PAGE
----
The world's largest retailer is taking the hint from its growing online competition, and this week is unveiling changes to its website. Walmart's (WMT) aim is to further personalize the cyber-shopping experience for its consumers.
The updated Walmart.com "now tailors itself much more to our individual customers," Ben Galbraith, vice president for global products at Walmart Global eCommerce, said in a blog posting on Monday, "personalizing much more of the content than ever before based on many aspects of a customer's history with us."
According to Galbraith, the retooled site has increased the "quality and frequency" of personalized item recommendations for would-be buyers, based on a customer's past searches and purchases. It also suggests items that other customers are buying.
"We're able to deliver much more relevant suggestions because we are now able to draw from the massive trove of data from both online and store purchases," blogged Galbraith.
The revamped website is also more easily accessible across a wide variety of devices, thanks in part to the new e-commerce platform Walmart says it has been working on for the past two years.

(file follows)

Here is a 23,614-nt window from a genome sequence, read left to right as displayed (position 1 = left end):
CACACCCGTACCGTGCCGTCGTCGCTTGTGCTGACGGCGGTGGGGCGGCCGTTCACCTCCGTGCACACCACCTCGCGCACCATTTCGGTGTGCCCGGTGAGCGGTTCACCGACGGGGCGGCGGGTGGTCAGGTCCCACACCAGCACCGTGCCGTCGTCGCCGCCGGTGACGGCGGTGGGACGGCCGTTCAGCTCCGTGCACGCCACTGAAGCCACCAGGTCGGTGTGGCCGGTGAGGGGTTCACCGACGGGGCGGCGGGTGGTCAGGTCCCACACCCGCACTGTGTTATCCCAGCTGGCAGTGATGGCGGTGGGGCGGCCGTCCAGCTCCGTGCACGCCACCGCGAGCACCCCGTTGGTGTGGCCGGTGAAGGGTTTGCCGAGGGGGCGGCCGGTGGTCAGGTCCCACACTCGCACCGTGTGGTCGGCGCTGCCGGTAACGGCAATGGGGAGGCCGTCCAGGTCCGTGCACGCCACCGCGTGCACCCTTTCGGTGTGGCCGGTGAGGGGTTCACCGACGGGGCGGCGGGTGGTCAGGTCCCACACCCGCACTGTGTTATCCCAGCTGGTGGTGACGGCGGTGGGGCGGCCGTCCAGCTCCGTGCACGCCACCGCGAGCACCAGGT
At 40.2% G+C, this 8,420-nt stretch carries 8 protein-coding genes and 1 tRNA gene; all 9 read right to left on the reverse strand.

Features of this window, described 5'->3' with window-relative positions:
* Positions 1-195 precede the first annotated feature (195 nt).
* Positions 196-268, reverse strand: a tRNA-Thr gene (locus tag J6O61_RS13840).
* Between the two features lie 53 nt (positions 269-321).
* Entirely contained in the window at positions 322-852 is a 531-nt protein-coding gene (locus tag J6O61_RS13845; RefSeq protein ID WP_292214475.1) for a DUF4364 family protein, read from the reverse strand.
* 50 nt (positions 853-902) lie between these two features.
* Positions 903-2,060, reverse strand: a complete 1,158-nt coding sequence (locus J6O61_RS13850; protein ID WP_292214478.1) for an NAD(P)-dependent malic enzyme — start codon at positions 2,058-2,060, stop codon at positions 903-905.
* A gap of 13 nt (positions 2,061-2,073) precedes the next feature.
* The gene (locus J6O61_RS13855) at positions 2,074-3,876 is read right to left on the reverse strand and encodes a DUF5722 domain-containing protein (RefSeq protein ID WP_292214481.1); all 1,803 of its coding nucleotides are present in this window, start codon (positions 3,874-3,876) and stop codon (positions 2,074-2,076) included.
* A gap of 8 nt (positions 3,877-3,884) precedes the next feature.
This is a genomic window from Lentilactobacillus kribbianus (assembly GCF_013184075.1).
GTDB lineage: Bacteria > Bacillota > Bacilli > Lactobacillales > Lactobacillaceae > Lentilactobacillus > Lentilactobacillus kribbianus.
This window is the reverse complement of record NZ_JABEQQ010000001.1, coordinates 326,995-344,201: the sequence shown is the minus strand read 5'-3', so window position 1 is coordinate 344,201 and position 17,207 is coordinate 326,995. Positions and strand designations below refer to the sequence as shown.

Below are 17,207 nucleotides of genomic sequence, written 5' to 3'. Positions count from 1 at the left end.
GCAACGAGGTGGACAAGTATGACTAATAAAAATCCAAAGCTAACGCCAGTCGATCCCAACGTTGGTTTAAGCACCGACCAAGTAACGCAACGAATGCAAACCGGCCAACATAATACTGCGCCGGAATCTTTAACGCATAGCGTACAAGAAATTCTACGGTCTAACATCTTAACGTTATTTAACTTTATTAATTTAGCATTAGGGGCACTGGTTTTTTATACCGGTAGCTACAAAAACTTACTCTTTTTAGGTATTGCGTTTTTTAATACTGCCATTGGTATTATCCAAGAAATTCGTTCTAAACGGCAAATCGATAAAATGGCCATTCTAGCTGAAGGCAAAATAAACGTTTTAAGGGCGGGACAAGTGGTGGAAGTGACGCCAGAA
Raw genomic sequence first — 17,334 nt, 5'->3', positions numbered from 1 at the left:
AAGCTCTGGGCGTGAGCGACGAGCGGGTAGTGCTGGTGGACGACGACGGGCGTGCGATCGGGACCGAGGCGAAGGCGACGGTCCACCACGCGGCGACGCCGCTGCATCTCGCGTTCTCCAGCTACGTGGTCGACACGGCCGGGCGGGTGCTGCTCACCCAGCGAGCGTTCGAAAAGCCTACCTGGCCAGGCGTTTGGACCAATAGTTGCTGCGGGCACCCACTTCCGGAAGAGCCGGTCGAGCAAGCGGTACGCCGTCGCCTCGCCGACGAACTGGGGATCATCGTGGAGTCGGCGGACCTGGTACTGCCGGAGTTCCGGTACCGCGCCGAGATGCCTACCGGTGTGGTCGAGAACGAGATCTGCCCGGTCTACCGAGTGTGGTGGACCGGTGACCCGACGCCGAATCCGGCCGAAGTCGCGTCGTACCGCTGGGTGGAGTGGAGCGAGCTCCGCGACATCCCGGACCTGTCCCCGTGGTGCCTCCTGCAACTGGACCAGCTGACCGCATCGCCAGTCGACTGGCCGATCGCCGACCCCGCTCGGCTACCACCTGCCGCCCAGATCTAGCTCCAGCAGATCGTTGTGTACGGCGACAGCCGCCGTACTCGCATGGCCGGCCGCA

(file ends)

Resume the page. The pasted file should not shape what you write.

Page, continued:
Some people would say Walmart is playing catch-up when it comes to online sales, which have been growing in popularity for years. A tipping point of sorts was reached last November, when Gallup reported that for the first time ever, a majority of Americans said they planned to do their holiday shopping online.
According to Reuters, Walmart had online sales of $10 billion last year. That tally made up less than 3 percent of the company's overall revenue. In contrast, Amazon (AMZN) reported online sales of nearly $68 billion in 2013.
No wonder Walmart has acknowledged it must evolve with how its patrons shop.
"Wherever we operate, everything starts with the customer, and I see customers' shopping habits changing more rapidly than I can remember," Walmart International President and CEO David Cheesewright told shareholders during the company's annual meeting this past June.
"Customers are shopping more online, with mobile devices, and they really like convenience," he added. "If our customer changes fast, we have to change even faster if we want to continue to exceed her expectations."
According to Bidness Etc., Walmart plans to increase its online revenues by 30 percent in fiscal 2015. The giant retailer will know soon enough if its new website is clicking on that score.